Story/Art: Karuho Shiina
Translation/Adaptation: Ari Yasuda, HC Language Solutions, Inc.
What They Say
A new school year begins happily when Sawako and her friends Chizu and Ayane–as well as her crush, Kazehaya–are all in the same homeroom. But when another popular guy in the class shows an interest in Sawako, will it push Kazehaya and Sawako apart?
Content: (please note that the content portions of a review may contain spoilers):
The second year of high school has started, and Sawako, Kazehaya, and all of their friends are in the same homeroom, with overly involved Pin as their teacher. While everyone’s glad to be together, the lack of a clear understanding between Sawako and Kazehaya makes their relationship awkward. It doesn’t help when other students start wanting to befriend Sawako, including a cute boy who takes a particular interest in the shy, “stiff” girl. While this new guy works on getting closer to Sawako, it’s unclear if this will finally spur Kazehaya to say what he feels, or if he’ll now just leave her alone.
After the tortuous Valentine’s Day chapter from the last volume, Sawako and Kazehaya seem permanently stuck in an awkward place. As Kazehaya pines over having been the only one to not receive chocolate from her, they both seem to be getting pushed apart by new classmates. Ayane and Chizu express some easily understood frustration at this situation, but knowing how badly things could turn out if they get too involved, they vow to stay out. We’ve now reached the point in the relationship where the only ones who can change anything are Sawako and Kazehaya – exciting, and a good show of Shiina’s strength with characters, but also an exercise in patience as we wait for the two to finally understand.
New classmate Kento, another popular pretty boy, puts his own focus on Sawako, convincing people to come to her study group and trying to make her loosen up. While he seems more interested in making Sawako a part of the group than in going out with her, he repeatedly tries to convince Kazehaya to leave her alone. Kento’s reasoning is that he doesn’t want Sawako to “expect more” from Kazehaya – namely, a relationship with a boy she doesn’t have a chance with. Because his character isn’t as deeply developed as others, it’s hard to see the reasoning behind Kento being kind to, and even potentially having a crush on, Sawako, but even if his character isn’t as clear as we might like, Shiina does seem to be using him effectively as the final push towards Sawako and Kazehaya’s ultimate relationship.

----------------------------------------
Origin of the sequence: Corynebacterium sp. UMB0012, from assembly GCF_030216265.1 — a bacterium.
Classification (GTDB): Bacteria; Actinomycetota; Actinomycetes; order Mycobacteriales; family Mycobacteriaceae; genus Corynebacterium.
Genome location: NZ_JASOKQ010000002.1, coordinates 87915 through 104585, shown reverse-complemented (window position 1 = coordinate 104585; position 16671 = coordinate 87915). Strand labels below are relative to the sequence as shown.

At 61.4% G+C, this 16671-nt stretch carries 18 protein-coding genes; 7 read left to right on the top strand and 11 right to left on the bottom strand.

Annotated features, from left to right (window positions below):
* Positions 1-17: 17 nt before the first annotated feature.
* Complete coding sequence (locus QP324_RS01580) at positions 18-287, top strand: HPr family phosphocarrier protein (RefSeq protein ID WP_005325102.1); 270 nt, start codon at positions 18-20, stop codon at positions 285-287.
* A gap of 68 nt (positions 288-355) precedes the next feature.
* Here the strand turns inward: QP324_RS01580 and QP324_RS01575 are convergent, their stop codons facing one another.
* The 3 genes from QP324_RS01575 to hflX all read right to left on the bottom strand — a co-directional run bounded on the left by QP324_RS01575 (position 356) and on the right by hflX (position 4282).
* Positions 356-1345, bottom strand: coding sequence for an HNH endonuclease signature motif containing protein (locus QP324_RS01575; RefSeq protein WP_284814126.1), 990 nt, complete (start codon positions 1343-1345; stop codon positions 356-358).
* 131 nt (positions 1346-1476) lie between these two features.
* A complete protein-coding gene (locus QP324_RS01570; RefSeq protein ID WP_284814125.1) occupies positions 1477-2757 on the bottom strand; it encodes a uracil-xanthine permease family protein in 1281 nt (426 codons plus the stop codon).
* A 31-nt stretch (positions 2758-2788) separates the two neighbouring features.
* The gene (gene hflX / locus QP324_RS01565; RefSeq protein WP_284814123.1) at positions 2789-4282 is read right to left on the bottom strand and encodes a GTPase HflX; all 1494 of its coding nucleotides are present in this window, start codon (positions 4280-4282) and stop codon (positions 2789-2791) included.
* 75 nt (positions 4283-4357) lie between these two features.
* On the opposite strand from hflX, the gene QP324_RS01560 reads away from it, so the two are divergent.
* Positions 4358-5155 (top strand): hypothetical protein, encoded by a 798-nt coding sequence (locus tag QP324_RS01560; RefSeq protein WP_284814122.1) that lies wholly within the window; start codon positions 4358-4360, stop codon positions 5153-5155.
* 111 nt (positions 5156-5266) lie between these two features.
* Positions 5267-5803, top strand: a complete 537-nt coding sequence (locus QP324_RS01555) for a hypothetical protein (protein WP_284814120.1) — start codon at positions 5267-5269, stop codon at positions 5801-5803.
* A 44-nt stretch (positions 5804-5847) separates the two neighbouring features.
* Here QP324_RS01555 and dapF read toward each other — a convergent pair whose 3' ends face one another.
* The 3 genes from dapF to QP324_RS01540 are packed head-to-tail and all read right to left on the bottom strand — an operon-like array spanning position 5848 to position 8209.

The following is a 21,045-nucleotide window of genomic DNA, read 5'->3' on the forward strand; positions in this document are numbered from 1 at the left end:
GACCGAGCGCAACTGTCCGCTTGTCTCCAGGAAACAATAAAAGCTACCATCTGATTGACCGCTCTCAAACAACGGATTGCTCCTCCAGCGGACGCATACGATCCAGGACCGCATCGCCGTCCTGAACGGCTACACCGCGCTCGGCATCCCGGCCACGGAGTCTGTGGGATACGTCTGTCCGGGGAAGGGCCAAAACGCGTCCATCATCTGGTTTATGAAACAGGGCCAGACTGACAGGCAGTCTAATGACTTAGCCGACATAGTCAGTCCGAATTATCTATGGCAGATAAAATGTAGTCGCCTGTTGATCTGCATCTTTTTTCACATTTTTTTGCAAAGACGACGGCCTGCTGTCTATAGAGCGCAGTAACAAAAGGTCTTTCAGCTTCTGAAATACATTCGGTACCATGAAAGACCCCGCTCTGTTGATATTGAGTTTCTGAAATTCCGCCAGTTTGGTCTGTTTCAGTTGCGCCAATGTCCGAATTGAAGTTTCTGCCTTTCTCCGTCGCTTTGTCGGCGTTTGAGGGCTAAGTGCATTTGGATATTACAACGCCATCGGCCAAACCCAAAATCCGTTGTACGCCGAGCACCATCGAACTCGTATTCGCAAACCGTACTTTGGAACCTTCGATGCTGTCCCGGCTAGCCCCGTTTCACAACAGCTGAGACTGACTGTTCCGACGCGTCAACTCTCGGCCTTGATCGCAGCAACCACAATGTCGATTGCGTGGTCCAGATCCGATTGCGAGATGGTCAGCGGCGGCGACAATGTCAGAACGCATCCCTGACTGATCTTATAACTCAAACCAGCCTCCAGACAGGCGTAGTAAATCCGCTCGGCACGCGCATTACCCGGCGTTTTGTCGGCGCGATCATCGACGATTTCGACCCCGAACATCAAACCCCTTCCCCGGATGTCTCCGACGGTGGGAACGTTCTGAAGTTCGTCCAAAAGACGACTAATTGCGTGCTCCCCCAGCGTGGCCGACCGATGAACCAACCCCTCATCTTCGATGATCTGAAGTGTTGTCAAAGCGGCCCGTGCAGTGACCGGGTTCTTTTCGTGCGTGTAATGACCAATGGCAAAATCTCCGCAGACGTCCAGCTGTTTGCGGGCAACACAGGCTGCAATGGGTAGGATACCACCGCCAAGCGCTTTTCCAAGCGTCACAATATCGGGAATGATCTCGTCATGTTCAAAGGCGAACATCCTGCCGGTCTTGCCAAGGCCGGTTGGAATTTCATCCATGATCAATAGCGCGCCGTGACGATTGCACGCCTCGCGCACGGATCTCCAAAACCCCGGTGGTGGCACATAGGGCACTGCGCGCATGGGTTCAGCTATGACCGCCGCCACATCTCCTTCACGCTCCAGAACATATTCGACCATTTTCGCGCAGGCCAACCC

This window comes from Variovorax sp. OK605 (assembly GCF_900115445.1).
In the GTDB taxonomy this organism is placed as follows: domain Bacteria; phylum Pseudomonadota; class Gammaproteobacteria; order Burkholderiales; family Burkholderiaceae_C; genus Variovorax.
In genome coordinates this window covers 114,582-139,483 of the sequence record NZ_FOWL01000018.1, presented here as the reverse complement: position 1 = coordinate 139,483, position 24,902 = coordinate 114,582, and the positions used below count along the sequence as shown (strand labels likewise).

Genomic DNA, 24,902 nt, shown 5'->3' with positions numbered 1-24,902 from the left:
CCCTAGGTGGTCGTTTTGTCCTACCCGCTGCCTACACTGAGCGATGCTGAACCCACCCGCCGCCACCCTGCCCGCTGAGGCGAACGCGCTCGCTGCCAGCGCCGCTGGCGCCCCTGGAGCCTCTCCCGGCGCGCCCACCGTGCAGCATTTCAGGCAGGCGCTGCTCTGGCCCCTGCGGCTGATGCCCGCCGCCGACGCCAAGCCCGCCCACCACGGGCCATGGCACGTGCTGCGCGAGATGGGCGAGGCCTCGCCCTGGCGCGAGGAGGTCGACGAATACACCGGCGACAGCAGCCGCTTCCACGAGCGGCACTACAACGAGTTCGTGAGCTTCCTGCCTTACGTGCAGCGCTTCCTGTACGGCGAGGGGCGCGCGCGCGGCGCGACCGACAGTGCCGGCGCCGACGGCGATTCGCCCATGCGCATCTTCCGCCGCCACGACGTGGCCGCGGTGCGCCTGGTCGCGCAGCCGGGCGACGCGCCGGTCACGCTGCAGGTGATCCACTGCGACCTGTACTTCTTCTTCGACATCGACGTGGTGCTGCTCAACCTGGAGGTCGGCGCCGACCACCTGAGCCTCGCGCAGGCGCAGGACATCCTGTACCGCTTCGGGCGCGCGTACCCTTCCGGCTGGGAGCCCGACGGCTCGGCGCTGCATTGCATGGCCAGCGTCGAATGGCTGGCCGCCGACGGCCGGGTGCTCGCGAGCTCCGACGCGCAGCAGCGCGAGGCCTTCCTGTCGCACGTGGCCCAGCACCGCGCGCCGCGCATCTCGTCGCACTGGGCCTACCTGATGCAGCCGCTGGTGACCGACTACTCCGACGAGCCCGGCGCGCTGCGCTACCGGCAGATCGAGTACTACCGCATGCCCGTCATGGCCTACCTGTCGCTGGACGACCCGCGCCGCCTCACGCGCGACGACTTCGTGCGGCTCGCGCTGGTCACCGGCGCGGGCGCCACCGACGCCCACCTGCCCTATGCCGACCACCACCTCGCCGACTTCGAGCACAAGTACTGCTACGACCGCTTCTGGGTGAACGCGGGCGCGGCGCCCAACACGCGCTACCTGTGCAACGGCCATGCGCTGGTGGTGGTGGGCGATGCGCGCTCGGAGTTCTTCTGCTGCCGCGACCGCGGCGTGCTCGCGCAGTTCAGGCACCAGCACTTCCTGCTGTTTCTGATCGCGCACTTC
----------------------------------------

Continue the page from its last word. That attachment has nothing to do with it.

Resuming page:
With the manga getting so close to the ultimate relationship, other characters have fallen to the background. We do see a surprisingly kind side of Pin as he admits that he put all the friends together because it would be cruel to do otherwise, and Ayane, Chizu, and Ryu are there throughout. But their problems seem to be solely focused on this relationship. While it would be nice to see more parts of these characters’ lives like we did before, this actually allows Shiina to streamline the story so that we can get on with the slow-but-absorbing romantic plot.
Rather than rely on the usual silly and contrived misinterpretations that plague the characters of shojo manga, the misunderstandings between characters in Kimi ni Todoke feel real and human. Sawako is too shy and under-confident to say how she feels so Kazehaya thinks she may dislike him; Kazehaya worries that in his selfishness he’ll start rushing things, leaving Sawako completely overwhelmed. This gives us a natural relationship that really seems like it could occur between a pair of awkward high school kids. It may make me anxious when I’m reading it, but this story is by far turning out to be the most satisfying romantic relationship I’ve ever encountered in shojo manga. It’s exciting to know just how close we are to the end, and I truly cannot wait to pickup the rest
Content Grade: A
Art Grade: A
Packaging Grade: B+
Text/Translation Grade: A-
Readers Rating: [ratings]
Age Rating: 13+
Released by: Viz Media
Release Date: May 3rd, 2011